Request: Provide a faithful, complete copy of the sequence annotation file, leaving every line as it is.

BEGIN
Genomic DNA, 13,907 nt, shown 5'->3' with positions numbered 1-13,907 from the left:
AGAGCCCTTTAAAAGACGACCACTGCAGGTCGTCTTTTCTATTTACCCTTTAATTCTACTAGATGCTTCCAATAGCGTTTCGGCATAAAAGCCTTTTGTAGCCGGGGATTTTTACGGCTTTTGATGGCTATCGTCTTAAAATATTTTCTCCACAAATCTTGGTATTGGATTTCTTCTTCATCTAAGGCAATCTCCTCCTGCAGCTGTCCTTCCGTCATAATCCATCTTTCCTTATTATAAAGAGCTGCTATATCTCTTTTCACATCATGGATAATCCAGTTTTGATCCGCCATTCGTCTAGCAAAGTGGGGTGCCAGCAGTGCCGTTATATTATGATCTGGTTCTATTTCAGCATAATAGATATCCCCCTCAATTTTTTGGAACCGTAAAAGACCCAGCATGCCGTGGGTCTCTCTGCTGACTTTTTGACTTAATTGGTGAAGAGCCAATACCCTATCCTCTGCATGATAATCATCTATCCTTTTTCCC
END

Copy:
Genomic DNA, 13,907 nt, shown 5'->3' with positions numbered 1-13,907 from the left:
AGAGCCCTTTAAAAGACGACCACTGCAGGTCGTCTTTTCTATTTACCCTTTAATTCTACTAGATGCTTCCAATAGCGTTTCGGCATAAAAGCCTTTTGTAGCCGGGGATTTTTACGGCTTTTGATGGCTATCGTCTTAAAATATTTTCTCCACAAATCTTGGTATTGGATTTCTTCTTCATCTAAGGCAATCTCCTCCTGCAGCTGTCCTTCCGTCATAATCCATCTTTCCTTATTATAAAGAGCTGCTATATCTCTTTTCACATCATGGATAATCCAGTTTTGATCCGCCATTCGTCTAGCAAAGTGGGGTGCCAGCAGTGCCGTTATATTATGATCTGGTTCTATTTCAGCATAATAGATATCCCCCTCAATTTTTTGGAACCGTAAAAGACCCAGCATGCCGTGGGTCTCTCTGCTGACTTTTTGACTTAATTGGTGAAGAGCCAATACCCTATCCTCTGCATGATAATCATCTATCCTTTTTCCC